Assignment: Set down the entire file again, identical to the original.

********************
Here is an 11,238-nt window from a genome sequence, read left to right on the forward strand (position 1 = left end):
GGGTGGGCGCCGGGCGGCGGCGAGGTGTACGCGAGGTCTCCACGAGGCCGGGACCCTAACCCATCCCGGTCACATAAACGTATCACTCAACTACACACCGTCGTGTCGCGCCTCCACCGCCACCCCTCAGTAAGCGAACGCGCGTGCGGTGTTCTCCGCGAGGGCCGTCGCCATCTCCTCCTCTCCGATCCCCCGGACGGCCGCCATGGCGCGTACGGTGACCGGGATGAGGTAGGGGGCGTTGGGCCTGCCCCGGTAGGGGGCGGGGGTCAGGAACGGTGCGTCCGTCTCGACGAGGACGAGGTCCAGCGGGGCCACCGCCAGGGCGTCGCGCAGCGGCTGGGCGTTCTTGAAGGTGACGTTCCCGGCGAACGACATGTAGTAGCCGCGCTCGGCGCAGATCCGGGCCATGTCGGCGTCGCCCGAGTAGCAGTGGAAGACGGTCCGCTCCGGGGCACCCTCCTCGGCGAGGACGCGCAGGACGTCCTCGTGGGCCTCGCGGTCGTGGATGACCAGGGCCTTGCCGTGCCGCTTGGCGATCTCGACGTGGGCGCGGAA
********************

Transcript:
Here is an 11,238-nt window from a genome sequence, read left to right on the forward strand (position 1 = left end):
GGGTGGGCGCCGGGCGGCGGCGAGGTGTACGCGAGGTCTCCACGAGGCCGGGACCCTAACCCATCCCGGTCACATAAACGTATCACTCAACTACACACCGTCGTGTCGCGCCTCCACCGCCACCCCTCAGTAAGCGAACGCGCGTGCGGTGTTCTCCGCGAGGGCCGTCGCCATCTCCTCCTCTCCGATCCCCCGGACGGCCGCCATGGCGCGTACGGTGACCGGGATGAGGTAGGGGGCGTTGGGCCTGCCCCGGTAGGGGGCGGGGGTCAGGAACGGTGCGTCCGTCTCGACGAGGACGAGGTCCAGCGGGGCCACCGCCAGGGCGTCGCGCAGCGGCTGGGCGTTCTTGAAGGTGACGTTCCCGGCGAACGACATGTAGTAGCCGCGCTCGGCGCAGATCCGGGCCATGTCGGCGTCGCCCGAGTAGCAGTGGAAGACGGTCCGCTCCGGGGCACCCTCCTCGGCGAGGACGCGCAGGACGTCCTCGTGGGCCTCGCGGTCGTGGATGACCAGGGCCTTGCCGTGCCGCTTGGCGATCTCGACGTGGGCGCGGAA